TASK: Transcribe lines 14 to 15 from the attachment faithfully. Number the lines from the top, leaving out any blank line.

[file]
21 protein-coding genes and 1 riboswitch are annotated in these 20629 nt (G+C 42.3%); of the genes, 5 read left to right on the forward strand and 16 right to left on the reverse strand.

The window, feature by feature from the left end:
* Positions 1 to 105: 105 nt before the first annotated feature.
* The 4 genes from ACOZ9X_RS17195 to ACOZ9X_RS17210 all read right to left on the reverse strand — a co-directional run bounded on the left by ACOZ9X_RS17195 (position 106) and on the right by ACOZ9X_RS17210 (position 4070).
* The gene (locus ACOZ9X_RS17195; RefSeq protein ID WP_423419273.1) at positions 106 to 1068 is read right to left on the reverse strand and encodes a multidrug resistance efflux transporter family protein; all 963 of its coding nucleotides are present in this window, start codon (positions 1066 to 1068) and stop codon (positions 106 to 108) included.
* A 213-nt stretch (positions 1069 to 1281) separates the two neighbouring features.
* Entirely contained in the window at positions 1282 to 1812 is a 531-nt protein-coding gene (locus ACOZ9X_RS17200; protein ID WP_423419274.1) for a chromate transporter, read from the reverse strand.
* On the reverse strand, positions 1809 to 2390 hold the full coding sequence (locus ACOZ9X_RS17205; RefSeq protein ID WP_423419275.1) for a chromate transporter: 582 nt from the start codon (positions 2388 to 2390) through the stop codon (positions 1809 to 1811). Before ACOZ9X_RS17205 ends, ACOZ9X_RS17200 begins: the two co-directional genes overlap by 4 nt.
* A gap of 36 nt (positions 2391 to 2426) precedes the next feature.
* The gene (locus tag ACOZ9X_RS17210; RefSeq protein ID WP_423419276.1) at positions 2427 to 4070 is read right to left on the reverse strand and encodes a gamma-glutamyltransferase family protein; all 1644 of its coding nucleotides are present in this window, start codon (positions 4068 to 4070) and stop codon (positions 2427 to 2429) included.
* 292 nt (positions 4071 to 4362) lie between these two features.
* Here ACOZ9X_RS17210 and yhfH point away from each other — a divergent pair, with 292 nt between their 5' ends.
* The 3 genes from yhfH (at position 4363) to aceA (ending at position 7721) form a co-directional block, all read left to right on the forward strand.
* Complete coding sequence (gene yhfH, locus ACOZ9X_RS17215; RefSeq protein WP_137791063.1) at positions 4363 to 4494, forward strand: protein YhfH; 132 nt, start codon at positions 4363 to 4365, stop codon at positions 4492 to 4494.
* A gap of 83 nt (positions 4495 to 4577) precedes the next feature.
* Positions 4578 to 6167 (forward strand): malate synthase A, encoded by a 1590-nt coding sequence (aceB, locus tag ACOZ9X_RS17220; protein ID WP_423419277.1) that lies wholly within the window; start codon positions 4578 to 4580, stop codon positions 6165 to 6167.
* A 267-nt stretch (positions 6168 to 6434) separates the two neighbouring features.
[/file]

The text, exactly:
* Complete coding sequence (gene yhfH, locus ACOZ9X_RS17215; RefSeq protein WP_137791063.1) at positions 4363 to 4494, forward strand: protein YhfH; 132 nt, start codon at positions 4363 to 4365, stop codon at positions 4492 to 4494.
* A gap of 83 nt (positions 4495 to 4577) precedes the next feature.